Just reread the above. I never write with out editing. I don’t need to do a spit-polish edit as I go, but I do have to at least make enough sense out of a piece that I won’t be lost later. The irritation of a misspelled word or incorrect sentence will distract me from my writing until I go back and fix it….

    Stopped in the middle of that paragraph to reread again.

    I think both marathons and NaNoWriMo are not for me. On the other hand, I may need to interview some runners I know. Maybe a marathon can work its way into Akiko’s story somehow…..

    Reply
  13. TerriblyTerrific

    I do agree with bettering our writing skills, which, would make this a great opportunity. I have to concentrate on the books I published already. I have a lot of work to do on them. Thank you.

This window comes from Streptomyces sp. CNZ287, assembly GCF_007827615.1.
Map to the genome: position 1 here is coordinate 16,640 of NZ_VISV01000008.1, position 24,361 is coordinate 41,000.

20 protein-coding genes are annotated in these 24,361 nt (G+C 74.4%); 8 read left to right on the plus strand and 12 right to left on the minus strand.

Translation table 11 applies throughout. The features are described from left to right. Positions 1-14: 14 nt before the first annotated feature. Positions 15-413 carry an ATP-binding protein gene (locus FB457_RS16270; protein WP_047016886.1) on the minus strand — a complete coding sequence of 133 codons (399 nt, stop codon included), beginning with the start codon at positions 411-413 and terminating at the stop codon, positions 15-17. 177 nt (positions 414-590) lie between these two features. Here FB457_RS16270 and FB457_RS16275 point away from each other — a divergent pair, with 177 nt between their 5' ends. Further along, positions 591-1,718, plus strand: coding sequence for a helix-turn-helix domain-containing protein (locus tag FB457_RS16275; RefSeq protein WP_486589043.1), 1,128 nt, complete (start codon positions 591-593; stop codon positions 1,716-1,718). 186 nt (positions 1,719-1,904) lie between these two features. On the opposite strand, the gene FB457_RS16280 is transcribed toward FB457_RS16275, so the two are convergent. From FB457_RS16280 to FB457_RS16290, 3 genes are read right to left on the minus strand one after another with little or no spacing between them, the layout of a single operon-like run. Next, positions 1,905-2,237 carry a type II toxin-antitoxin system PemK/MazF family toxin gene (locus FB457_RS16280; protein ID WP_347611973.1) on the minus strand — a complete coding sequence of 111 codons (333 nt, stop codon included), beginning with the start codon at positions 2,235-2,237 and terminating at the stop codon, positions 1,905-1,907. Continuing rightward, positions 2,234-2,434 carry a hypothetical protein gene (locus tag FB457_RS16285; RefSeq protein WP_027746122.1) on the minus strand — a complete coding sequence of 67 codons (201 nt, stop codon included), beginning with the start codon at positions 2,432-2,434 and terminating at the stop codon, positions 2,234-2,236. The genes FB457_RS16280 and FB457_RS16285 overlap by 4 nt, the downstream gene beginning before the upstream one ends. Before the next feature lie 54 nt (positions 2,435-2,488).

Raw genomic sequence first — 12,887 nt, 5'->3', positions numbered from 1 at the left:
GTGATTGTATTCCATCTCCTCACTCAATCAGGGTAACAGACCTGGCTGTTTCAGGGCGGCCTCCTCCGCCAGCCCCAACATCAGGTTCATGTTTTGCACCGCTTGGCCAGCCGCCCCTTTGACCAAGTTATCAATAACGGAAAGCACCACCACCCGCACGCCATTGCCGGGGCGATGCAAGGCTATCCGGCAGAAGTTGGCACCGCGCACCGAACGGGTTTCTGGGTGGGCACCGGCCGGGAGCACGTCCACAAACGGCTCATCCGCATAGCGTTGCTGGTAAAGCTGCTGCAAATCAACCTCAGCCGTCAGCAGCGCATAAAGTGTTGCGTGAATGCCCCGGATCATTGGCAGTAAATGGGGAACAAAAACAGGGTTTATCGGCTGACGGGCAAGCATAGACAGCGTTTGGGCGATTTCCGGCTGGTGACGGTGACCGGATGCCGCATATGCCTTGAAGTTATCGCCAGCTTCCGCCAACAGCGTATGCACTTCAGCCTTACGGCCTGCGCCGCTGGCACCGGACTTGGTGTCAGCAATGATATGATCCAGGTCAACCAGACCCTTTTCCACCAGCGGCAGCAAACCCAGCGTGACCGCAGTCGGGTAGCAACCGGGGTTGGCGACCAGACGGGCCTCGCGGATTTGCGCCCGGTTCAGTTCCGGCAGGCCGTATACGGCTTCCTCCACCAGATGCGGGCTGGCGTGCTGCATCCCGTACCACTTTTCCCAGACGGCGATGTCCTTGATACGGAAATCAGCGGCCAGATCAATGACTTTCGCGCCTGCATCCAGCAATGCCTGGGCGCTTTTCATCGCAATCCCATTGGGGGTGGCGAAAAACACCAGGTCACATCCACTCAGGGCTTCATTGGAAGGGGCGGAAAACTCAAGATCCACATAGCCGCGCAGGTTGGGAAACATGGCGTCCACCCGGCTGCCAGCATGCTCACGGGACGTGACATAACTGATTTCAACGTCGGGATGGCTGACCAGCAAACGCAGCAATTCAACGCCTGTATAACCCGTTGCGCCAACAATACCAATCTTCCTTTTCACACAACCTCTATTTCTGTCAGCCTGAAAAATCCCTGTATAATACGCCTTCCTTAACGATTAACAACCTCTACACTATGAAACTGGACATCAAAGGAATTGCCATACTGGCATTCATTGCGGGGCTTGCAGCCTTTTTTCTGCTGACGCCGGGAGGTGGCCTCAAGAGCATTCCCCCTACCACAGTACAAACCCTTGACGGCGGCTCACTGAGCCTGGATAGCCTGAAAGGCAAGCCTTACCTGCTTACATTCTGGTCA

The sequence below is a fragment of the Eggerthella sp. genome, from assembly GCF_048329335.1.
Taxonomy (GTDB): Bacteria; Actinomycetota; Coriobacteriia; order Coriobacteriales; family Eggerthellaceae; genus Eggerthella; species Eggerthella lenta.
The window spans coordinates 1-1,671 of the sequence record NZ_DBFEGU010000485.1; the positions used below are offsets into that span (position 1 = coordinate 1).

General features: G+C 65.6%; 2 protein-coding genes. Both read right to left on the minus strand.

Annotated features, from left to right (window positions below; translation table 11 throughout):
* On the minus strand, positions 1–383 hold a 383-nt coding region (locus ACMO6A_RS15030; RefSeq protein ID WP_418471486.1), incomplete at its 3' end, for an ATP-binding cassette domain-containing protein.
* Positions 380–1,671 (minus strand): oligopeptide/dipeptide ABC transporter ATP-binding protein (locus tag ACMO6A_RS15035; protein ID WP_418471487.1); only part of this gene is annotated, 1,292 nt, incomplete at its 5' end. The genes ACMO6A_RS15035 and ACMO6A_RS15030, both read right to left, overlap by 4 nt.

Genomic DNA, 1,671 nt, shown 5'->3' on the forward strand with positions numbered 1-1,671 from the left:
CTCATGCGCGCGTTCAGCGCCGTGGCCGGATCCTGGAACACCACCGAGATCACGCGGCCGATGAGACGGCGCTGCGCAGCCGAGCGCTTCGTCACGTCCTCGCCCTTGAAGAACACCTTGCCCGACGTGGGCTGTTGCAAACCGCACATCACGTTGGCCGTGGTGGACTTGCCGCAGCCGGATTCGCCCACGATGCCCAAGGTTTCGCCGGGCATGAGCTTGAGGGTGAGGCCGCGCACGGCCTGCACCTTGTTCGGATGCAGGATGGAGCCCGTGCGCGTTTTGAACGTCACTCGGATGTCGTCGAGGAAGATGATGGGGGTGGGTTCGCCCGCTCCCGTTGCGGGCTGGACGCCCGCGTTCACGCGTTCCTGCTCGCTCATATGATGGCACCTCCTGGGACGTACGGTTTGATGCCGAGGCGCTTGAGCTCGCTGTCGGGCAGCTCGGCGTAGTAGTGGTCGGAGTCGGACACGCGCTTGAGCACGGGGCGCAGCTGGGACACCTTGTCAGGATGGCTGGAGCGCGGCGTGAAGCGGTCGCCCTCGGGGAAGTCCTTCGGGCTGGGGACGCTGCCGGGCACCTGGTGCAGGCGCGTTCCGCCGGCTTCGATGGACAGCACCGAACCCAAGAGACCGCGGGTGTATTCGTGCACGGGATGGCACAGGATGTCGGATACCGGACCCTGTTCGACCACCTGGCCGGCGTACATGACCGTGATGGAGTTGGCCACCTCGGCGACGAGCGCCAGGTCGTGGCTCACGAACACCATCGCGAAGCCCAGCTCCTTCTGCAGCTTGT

Reply
  14. ToscaSac

    I completed NaNo 2014. I am toe dipping this year. I write non fiction so, rebel status forever confirmed. I learned to write while blogging despite all my best English teachers work.

    I write and then I edit. I can write on demand or regularly but I like to wait until I feel passionately about something.

    I can’t think of one reason why every writer shouldn’t at least try NaNo. For me the 50k word goal seemed more daunting before I did it and before I realized it was about an hour of typing a day.

    Reply
  15. Diana Robinson

    Well, I had every intention of participating in the NaNoWritMo this year but life got in the way again. However, since the month is not over and after reading your blog post today, I am going to start today and just see how far I get. Thanks for the encouragement.

    Reply